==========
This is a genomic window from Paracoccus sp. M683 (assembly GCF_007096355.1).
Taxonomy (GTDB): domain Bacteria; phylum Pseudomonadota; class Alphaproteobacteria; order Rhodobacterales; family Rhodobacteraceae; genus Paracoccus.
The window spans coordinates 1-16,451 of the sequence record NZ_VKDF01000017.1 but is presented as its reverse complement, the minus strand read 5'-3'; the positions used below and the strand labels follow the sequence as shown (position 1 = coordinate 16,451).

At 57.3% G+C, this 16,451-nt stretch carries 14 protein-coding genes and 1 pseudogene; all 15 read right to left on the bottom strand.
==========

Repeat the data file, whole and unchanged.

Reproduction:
This is a genomic window from Paracoccus sp. M683 (assembly GCF_007096355.1).
Taxonomy (GTDB): domain Bacteria; phylum Pseudomonadota; class Alphaproteobacteria; order Rhodobacterales; family Rhodobacteraceae; genus Paracoccus.
The window spans coordinates 1-16,451 of the sequence record NZ_VKDF01000017.1 but is presented as its reverse complement, the minus strand read 5'-3'; the positions used below and the strand labels follow the sequence as shown (position 1 = coordinate 16,451).

At 57.3% G+C, this 16,451-nt stretch carries 14 protein-coding genes and 1 pseudogene; all 15 read right to left on the bottom strand.